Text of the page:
With less than 6 months to go before the 2013 National and Local Elections, political factions in the Philippines are currently 카지노사이트mobilizing their resources and manpower in anticipation of campaign season.
Certain political factions, however, are being ruled out of the game, as the Commission on Elections (Comelec) under Comelec Chair Sixto Brillantes Jr. has been steadily disqualifying questionable entities operating under the party-list system of the House of Representatives.
Comelec has deemed these disqualified groups as groups that have not met the standards set by the party-list system for the just representation of marginalized sectors. As of November 15, at least 79 party-list groups will no longer be permitted to participate in the 2013 elections; 47 of these groups had not been accredited, while 32 were outright rejected by Comelec.
These temporary figures may change, given that the Supreme Court on November 13 issued a status quo ante order (SQAO), which prevents the Comelec from enforcing its resolutions dated October 10, effectively upturning the Comelec’s decision to deny the participation of eight questionable, but influential party-list groups in the 2013 elections.
The SQAO is similar to a temporary restraining order (TRO). Instead, however, of merely preventing the disqualification of the aforementioned groups, the SQAO temporarily restores the accreditation of the eight groups that had failed accreditation. The groups claim that the Comelec committed a “grave abuse of discretion” in disqualifying them.
Brillantes noted that the poll agency is powerless in this regard. In an public statement, he said, “’Pag hindi nila [Supreme Court] ni-lift ang SQA before we start configuration, then we have to add them.” He maintains that the disqualification of groups is done precisely because they are “not marginalized”.
Champions of the minority
A party list group, according to the Comelec’s primer on the party-list system, “is a mechanism of proportional representation in the election of representatives to the House of Representatives from marginalized or underrepresented national, regional and sectoral parties, or organizations or coalitions thereof registered with the Commission on Elections.”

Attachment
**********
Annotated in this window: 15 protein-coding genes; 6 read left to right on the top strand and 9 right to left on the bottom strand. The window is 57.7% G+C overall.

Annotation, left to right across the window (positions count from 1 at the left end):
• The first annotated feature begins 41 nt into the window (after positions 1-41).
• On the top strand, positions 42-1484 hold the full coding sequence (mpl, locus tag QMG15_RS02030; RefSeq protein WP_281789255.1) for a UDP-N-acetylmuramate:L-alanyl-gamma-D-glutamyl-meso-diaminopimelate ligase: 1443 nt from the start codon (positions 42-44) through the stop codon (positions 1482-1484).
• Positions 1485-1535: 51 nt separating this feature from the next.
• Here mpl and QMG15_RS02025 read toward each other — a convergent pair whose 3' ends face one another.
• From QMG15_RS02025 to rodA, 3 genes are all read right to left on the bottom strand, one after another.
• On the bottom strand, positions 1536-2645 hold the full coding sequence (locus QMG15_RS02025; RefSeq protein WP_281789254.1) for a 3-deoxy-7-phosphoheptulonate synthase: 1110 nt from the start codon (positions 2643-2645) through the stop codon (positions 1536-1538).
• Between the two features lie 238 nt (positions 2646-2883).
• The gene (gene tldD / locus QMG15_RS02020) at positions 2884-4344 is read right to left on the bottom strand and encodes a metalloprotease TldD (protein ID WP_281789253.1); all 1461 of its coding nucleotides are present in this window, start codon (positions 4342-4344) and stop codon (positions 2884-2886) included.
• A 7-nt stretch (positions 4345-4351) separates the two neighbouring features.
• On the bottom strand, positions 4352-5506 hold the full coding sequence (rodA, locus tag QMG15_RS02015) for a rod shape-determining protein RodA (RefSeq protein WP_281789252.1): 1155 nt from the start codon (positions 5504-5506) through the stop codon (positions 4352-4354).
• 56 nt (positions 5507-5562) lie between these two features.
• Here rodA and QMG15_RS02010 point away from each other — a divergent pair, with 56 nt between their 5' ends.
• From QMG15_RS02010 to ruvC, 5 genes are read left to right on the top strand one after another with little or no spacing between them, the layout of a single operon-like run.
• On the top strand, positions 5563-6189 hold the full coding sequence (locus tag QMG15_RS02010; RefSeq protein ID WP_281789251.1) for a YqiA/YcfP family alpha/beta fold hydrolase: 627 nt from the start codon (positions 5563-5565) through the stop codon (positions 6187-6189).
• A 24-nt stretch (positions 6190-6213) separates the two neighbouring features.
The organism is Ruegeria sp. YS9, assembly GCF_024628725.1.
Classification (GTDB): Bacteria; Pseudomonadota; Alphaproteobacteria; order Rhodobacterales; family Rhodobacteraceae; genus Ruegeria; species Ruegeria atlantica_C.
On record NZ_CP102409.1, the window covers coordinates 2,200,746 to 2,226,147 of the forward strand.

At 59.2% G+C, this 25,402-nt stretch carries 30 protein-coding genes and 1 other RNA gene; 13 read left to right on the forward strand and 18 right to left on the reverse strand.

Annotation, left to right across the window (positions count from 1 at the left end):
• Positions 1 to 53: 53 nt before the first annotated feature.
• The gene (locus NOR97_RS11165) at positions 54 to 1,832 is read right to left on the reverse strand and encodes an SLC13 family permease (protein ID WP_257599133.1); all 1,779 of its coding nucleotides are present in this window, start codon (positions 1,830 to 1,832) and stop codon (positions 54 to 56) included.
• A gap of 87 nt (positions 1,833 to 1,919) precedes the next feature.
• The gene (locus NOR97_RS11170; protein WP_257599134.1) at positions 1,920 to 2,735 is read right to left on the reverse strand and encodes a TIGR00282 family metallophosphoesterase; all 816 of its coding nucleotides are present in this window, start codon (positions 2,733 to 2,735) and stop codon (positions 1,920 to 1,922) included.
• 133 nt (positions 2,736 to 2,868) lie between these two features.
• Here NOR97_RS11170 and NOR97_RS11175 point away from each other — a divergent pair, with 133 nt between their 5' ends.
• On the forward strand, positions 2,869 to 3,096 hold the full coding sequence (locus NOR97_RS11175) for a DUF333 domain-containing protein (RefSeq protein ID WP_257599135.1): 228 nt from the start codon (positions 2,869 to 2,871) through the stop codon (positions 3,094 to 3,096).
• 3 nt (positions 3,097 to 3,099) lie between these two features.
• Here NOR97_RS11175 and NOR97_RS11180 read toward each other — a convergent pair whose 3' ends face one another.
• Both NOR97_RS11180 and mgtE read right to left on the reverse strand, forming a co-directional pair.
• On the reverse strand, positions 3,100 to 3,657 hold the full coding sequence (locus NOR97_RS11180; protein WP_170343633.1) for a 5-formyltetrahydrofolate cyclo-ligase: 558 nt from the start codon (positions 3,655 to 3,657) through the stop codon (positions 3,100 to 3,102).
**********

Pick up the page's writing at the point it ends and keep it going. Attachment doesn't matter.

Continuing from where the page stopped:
Party-list groups emerge as avenues for marginalized groups to garner one seat of representation inside the Congress. Two basic characteristics are required for one to be considered as legitimate party list. The first is that the sector, which one should represent is marginalized and underprivileged as explicitly stated in the Constitution and the law; and second, the representative should be a member of the marginalized sector or a marginalized organization. For instance, in a trade union party, the worker must be a member of a trade union, while for an LGBT party, gay and/or lesbian representatives should also take charge. 바카라사이트
Party-list groups do not only represent the sector; they also advocate and lobby the concerns of their organization to establish social change. This is a chance for everyone’s voice to be heard since everyone is entitled the freedom to set up his or her own respective parties or organizations. The right, however, seems excessively utilized by many Filipinos today.
These contents follow the provisions in the Philippine Constitution as stated in Sec. 5, Article VI: The party-list representatives shall constitute twenty per centum of the total number of representatives including those under the party-list… one-half of the seats allocated to party-list representatives shall be filled, as provided by law, by selection or election from the labor, peasant, urban poor, indigenous cultural communities, women, youth, and such other sectors as may be provided by law, except the religious sector.”
With 50 seats in the 250-seat House of Representatives up for sectoral party-list groups, the pressure becomes stronger for party-list groups seeking greater voice, as the Philippine electorate may vote a maximum of three representatives per party-list; citizens, however, do not vote for the representatives that each sectoral group provide, but rather for the group itself.
These representatives, as citizens should know, must genuinely come from and represent “parties, associations, [and] sectoral groups which represent Filipinos belonging to the marginalized or under-represented sectors.” The party-list group wins a seat in the House if at least two percent of the total national votes choose the party-list.
One of the persistent issues introduced to the system is the definition of an under-represented or marginalized sector. The Comelec may exercise discretion upon determining a marginalized sector; however, under the law, certain preferences for marginalized sectors must be stated in legal resolutions. The Constitution provides for the express marginalization of the youth, women, indigenous cultural communities, and the urban poor; amendments to Court resolutions may provide for the marginalization of overseas workers (Ang Bagong Bayani) and war veterans (Veterans Party-list), for example.